MLB 2009 Starts with Just As Many Questions As 2008, and Similar Circumstances

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MLB 2009 Starts with Just As Many Questions As 2008, and Similar Circumstances

So, it’s almost been a year since my last post, but with spring training starting in one week for me, because the Dodgers start in one week, I figure it’s time for an update.  

As I begin my dreams of the 2009 season ending with the last bat of Game Seven in the World Series, it’s time to come back and look at the 2009 season, and see the parallels with the 2008 season and specifically the article I wrote a year ago.

We go into spring training 2009 with some of the same circumstances we had in 2008.  Barry Bonds’ positive urine samples from 2003 are the news now and not Roger Clemens’ comments about Andy Pettitte “misremembering” what he saw when Roger did or did not get injected with steroids. 

Mark McGwire’s brother is writing a book accusing his brother of doping up. Joe Torre has also written a book about his years with the Yankees, more proof that the Yankees are a good story, and a good sell, any time of year.

Before I or anyone else can really predict the outcome of the 2009 season, we still have to wait and see where Manny Ramirez ends up.  Manny is a game changer and will change any division race, and therefore change any playoff brackets.

In 2008 I wondered if Curt Schilling would pitch at all, now I wonder if he’ll pitch in 2009, he says he probably can toward the end of the season. Miguel Tejada had a bad season on a team that was never in contention, and somehow the Astros managed to do nothing this off season.

Johan Santana did well, but he wasn’t better in a weaker NL. Albert Pujols’ “injury” was all hype, probably created by the Cubs beat writers. Finally, Dontrelle Willis did not rebound, unless you call being traded from the Marlins to Detroit before being sent to AA ball in Florida, a rebound.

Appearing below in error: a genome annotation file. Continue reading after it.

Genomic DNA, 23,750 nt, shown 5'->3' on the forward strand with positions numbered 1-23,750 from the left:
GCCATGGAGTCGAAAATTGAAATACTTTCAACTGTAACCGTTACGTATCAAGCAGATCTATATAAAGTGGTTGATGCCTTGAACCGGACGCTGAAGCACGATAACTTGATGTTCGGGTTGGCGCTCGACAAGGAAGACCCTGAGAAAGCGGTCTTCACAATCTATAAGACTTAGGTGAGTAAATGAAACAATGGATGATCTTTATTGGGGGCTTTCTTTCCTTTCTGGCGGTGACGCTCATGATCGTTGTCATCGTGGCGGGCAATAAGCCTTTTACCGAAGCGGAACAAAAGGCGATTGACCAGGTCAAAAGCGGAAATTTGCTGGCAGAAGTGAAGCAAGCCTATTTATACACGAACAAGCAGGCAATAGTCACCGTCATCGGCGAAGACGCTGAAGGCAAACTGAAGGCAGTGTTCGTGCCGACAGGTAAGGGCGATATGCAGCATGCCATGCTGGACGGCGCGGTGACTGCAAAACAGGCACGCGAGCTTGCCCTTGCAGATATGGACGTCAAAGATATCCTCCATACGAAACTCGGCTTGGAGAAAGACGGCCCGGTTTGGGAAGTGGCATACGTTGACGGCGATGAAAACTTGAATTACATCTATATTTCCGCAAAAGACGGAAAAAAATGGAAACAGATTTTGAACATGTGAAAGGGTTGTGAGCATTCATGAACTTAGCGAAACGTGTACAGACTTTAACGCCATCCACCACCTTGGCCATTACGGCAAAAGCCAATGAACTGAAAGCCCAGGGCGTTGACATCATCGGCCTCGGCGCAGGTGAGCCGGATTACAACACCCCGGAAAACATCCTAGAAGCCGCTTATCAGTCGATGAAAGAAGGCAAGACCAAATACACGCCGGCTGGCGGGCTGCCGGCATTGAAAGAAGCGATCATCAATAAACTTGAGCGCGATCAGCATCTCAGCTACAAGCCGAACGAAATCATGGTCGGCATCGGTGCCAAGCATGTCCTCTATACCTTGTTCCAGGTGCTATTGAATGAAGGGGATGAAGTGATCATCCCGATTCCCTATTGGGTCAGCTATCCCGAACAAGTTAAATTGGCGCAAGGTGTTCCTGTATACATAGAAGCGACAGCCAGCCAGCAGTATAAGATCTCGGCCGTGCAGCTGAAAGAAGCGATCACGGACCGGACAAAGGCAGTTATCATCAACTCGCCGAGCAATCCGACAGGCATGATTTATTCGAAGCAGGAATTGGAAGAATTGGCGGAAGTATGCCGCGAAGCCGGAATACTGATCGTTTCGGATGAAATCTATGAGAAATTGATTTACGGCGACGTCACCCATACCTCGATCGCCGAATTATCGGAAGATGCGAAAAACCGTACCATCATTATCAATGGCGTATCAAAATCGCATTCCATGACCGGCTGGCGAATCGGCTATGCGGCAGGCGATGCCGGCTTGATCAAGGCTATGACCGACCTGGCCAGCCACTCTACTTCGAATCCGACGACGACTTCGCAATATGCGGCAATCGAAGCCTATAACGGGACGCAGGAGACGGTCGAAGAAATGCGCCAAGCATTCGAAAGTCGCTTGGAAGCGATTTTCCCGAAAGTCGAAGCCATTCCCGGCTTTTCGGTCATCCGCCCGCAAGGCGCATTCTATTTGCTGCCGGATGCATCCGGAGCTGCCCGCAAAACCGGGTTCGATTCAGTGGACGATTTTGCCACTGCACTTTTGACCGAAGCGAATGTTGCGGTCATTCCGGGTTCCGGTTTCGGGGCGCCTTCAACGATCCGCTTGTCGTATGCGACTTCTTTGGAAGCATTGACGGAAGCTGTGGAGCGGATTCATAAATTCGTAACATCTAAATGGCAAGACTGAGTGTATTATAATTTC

The Tampa Bay Rays...Who would have guessed that? Enough said.

The last year for Yankee Stadium in 2008 leads to a first year in, well, Yankee Stadium in 2009.

So now the questions for 2009.  Will Tex and Sabathia be enough to get the Yankees to the promised land?  What will a Major League Baseball season look like without Greg Maddux taking the mound for the first time since 1986?  Jeff Kent is also gone, will he be a HOF inductee in 2014? 

Will the Brewers come back to earth with Sabathia gone and Ben Sheets not yet in the fold for 2009?  Will Evan Longoria have a sophomore slump and take the Rays down with him?  Will the Cubs maintain their consistency for 101 straight years? Will the Phillies repeat as World Champoins?

2009 will bring us more chances to watch A-Rod get closer to 600 and move toward immortality, even though the PR around him, including Joe Torre’s book, will give people plenty of reasons not to like him.

You may not like A-Rod, but you’re watching history in the making by a guy who has seemingly avoided the aid of performance enhancers.

There will be those who will prefer the 14-12 slugfest to a 1-0 pitchers’ duel. There will be those who will prefer seeing a triple play to a grand slam. There will be those who will prefer the night game at Shea to the day game at Wrigley. But the game is always the same and the game will always win.

One thing that always hold true for me and I said this last year, but I have to repeat it: While I wish I could catch a game at Ebbets Field with a stogie in one hand and a Roger Kahn article and box score in the other, I will “settle” for Dodger Stadium, Minute Maid Park, and the Ballpark at Arlington and the words of Bill Plaschke, Buster Olney, and Rick Morrissey.

I live in Texas.  To my left and my right, in Florida and Arizona, I can hear the knock of the bats hitting the white baseballs, I can hear those baseballs popping in gloves and I can see one manager after another walking around a field with a batting practice bat.  Men are about to live the dreams of boys.

While I’m dreaming with everyone else, I’ll see you at the ballpark in 2009.

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